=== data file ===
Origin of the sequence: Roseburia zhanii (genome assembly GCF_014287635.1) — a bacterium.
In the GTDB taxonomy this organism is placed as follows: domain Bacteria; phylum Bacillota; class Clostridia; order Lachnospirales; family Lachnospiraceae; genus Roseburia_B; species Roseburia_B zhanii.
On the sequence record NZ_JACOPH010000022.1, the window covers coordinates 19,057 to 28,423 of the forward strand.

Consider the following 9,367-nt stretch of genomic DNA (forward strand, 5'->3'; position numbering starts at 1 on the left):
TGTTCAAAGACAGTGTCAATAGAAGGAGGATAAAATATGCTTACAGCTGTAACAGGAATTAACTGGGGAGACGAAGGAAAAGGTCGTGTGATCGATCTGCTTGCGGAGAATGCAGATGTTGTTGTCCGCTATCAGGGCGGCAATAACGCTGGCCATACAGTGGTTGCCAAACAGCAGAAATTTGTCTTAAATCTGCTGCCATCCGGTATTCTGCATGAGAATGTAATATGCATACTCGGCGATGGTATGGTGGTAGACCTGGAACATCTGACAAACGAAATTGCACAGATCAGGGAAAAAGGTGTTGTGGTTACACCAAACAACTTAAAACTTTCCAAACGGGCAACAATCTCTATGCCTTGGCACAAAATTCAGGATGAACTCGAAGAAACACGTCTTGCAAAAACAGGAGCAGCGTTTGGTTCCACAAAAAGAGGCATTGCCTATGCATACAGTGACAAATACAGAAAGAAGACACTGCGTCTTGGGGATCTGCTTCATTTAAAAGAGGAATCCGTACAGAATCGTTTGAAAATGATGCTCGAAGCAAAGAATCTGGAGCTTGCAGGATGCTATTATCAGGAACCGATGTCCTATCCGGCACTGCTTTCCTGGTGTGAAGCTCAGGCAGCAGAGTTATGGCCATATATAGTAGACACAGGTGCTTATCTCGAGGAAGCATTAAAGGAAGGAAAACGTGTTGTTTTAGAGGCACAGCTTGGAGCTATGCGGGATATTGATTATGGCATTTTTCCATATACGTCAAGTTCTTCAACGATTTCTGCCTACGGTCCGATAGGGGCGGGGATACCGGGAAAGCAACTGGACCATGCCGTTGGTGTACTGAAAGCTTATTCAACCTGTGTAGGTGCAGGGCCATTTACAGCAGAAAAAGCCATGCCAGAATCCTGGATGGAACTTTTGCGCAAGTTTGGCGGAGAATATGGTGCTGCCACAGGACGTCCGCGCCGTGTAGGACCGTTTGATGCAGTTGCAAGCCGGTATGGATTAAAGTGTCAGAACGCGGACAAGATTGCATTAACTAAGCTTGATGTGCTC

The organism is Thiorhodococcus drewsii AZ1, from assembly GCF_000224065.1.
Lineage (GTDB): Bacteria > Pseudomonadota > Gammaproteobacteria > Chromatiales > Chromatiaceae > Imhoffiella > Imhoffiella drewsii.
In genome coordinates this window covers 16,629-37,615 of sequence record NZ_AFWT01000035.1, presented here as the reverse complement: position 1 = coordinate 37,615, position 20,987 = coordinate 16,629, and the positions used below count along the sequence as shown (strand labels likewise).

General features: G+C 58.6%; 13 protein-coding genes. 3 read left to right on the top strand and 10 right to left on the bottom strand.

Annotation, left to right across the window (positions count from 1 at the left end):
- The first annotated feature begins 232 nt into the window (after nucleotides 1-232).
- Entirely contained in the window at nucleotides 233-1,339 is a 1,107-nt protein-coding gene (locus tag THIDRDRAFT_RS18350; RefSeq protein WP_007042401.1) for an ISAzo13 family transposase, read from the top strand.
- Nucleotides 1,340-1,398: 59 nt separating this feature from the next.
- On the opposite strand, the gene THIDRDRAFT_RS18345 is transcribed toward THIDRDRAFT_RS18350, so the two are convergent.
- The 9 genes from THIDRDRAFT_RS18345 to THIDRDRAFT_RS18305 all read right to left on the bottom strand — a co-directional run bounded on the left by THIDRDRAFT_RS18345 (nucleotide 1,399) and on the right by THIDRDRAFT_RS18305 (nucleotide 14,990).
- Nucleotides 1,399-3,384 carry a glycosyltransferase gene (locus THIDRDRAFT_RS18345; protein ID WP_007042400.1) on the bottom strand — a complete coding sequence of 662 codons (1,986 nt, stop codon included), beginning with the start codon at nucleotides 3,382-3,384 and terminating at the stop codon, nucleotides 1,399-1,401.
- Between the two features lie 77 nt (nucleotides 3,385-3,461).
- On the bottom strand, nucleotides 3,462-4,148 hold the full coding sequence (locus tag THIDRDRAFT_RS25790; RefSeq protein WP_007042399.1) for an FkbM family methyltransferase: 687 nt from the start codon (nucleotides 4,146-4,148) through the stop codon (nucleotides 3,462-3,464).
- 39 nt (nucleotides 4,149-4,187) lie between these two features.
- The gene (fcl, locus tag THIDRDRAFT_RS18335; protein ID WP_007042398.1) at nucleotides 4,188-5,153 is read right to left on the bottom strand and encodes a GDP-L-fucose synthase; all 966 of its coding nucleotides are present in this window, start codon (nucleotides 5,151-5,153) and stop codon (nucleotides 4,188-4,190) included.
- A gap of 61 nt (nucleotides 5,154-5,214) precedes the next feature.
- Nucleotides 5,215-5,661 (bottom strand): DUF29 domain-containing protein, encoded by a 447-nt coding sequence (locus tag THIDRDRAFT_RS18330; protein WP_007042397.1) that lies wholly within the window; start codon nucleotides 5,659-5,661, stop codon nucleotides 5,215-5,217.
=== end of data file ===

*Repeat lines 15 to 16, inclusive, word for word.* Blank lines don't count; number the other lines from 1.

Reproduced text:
- The 9 genes from THIDRDRAFT_RS18345 to THIDRDRAFT_RS18305 all read right to left on the bottom strand — a co-directional run bounded on the left by THIDRDRAFT_RS18345 (nucleotide 1,399) and on the right by THIDRDRAFT_RS18305 (nucleotide 14,990).
- Nucleotides 1,399-3,384 carry a glycosyltransferase gene (locus THIDRDRAFT_RS18345; protein ID WP_007042400.1) on the bottom strand — a complete coding sequence of 662 codons (1,986 nt, stop codon included), beginning with the start codon at nucleotides 3,382-3,384 and terminating at the stop codon, nucleotides 1,399-1,401.